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Succession Season 4 Review: Buckle up, it’s going to get intense

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dirty: After three seasons, Roy’s reign of terror is set to come to an end, as one of TV’s most vicious families has gone all out after Knives’ explosive third season finale. Succession. A few months after a betrayal-filled Italian wedding, Waystar Royco is still on the verge of being sold out by patriarch Logan (Brian Cox), while siblings Kendall (Jeremy Strong), Roman (Kieran Culkin) and Chef (Sarah Snook) plot to create their own media empire. .

On the sidelines, as usual, is Schiff’s estranged husband Tom (Matthew Macfadyen), who has successfully maneuvered himself into being one of Logan’s favorite advisors, while still finding time to torment poor cousin Greg (Nicholas Brown). And with the election looming, older brother Connor (Alan Ruck) continues to campaign, holding on tightly to his 1% position in the polls, even though his upcoming wedding to Willa (Justin Loeb) may help his campaign….

Beginning of the End: If you don’t know, go to Season 4 of Succession, that it was the final season of the Emmy Award-winning juggernaut, you’re still a ways away from the first four episodes and you’re pretty sure this story will come to an end. Creator Jesse Armstrong and the writing staff come forward with their plot choices as the season approaches its climax; In other words, Fudge is hitting the fan really hard as Season 4 progresses, and clearly more fireworks are to come.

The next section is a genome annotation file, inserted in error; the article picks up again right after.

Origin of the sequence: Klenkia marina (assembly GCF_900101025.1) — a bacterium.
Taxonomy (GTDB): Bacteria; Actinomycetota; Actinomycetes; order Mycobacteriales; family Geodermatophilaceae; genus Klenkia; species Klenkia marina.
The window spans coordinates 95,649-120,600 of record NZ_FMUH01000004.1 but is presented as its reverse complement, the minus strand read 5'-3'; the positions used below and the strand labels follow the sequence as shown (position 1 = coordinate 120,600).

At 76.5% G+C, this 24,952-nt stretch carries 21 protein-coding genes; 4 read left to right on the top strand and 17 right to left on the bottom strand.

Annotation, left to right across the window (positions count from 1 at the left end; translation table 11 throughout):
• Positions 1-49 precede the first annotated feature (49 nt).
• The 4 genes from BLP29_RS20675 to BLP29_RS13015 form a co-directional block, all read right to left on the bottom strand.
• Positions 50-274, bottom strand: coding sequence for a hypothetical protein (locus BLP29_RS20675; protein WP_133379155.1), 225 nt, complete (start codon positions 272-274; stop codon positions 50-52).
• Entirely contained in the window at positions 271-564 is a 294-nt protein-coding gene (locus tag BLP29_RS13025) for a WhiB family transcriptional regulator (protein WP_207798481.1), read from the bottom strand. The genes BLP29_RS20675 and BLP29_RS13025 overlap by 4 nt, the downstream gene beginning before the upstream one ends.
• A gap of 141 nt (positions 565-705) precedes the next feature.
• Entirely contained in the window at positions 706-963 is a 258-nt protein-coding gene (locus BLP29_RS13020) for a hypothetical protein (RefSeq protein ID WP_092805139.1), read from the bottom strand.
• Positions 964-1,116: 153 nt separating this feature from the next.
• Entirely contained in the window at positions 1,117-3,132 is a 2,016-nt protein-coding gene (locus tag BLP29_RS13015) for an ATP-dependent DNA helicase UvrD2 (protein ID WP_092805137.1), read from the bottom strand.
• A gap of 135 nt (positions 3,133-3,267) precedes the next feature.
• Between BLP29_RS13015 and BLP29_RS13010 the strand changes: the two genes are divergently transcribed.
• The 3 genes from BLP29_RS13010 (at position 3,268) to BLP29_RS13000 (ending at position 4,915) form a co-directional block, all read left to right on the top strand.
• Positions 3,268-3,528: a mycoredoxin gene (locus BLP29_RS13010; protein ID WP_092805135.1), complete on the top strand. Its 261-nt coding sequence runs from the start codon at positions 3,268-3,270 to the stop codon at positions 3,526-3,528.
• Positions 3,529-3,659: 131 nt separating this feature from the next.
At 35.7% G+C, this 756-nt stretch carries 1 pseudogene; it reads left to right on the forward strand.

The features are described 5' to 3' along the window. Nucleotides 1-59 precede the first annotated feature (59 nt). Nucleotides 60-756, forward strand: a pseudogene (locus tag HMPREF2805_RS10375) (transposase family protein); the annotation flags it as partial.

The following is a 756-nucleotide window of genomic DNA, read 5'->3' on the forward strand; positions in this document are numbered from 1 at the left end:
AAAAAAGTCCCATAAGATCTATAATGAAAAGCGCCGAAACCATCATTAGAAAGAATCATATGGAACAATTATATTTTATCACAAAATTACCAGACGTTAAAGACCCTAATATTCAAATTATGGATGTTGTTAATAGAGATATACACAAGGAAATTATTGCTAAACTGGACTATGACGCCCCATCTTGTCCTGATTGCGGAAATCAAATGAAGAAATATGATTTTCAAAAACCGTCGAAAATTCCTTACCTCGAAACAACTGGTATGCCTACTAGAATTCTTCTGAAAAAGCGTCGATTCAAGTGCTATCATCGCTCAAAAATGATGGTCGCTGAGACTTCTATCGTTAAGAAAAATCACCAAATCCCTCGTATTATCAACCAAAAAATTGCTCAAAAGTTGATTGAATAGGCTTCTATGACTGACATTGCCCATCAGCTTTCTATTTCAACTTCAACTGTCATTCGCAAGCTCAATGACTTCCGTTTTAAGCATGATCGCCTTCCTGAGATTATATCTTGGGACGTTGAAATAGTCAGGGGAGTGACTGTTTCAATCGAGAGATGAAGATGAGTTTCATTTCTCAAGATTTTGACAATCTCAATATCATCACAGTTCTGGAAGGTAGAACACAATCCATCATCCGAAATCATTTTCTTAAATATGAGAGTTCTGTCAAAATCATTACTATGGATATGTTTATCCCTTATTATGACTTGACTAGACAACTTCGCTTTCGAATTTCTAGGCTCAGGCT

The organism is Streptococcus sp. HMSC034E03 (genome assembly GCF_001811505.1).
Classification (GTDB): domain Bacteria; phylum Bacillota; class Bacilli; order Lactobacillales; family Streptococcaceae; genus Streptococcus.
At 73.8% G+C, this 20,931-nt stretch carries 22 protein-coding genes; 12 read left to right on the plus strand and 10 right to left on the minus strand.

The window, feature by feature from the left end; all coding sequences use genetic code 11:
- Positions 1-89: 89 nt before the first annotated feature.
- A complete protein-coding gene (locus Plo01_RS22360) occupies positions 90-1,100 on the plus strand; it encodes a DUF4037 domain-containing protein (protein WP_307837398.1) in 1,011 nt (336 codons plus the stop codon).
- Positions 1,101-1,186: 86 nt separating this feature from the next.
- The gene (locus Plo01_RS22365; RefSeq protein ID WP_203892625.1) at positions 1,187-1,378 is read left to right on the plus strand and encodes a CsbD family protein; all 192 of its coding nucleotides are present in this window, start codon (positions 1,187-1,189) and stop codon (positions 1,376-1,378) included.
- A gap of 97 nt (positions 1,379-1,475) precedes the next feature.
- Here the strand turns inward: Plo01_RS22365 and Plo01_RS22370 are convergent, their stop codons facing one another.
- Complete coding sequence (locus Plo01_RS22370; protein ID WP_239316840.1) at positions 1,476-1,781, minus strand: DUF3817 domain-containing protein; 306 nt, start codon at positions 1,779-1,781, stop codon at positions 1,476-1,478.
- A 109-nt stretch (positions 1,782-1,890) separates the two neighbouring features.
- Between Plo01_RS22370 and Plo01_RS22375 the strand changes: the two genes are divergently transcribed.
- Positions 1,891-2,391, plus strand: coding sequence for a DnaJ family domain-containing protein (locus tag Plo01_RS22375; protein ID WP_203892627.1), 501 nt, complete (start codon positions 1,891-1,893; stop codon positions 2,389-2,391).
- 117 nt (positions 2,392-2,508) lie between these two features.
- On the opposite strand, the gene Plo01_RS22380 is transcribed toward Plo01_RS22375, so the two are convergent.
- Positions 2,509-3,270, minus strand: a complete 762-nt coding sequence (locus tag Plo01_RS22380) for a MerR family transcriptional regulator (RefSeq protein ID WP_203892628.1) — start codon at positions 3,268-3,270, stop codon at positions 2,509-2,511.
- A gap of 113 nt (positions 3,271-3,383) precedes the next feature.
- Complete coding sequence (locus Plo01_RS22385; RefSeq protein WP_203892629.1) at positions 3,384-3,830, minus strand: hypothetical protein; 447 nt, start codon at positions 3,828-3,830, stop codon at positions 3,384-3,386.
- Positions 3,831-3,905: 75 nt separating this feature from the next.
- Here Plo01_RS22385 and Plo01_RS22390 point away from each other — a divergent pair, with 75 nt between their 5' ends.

Accordingly, there isn’t much to say about the narrative without drifting into spoiler territory, although Connor’s wedding does play an important role in these early episodes, with his attempts to celebrate his impending nuptials as you might expect given this. Attitudes towards romance and happy endings are shown.

Amy for Sarah Snook! For an opinion as low as that of personalities about the common people, Succession It remains a shining example of a show that refuses to treat its audience as stupid. The dialogue remains as whip-slashing as it is brutal, moving from insult to insult at a lightning pace — the writing staff seems to have an endless supply of ways for its characters to put each other down.

Meanwhile, the show also indulges in the slightest hints of context for some of its references, never really supportive of explaining things that might be esoteric. Take Kendall’s sales pitch for his new sibling attempt: “Substack meets Master Class The Economist Meets The New Yorker—at least to this viewer’s ears, there wasn’t a lot of clever stuff that sounded so stupid when mixed together, but the writers don’t hang a lantern on how ignorant Kendall is here.



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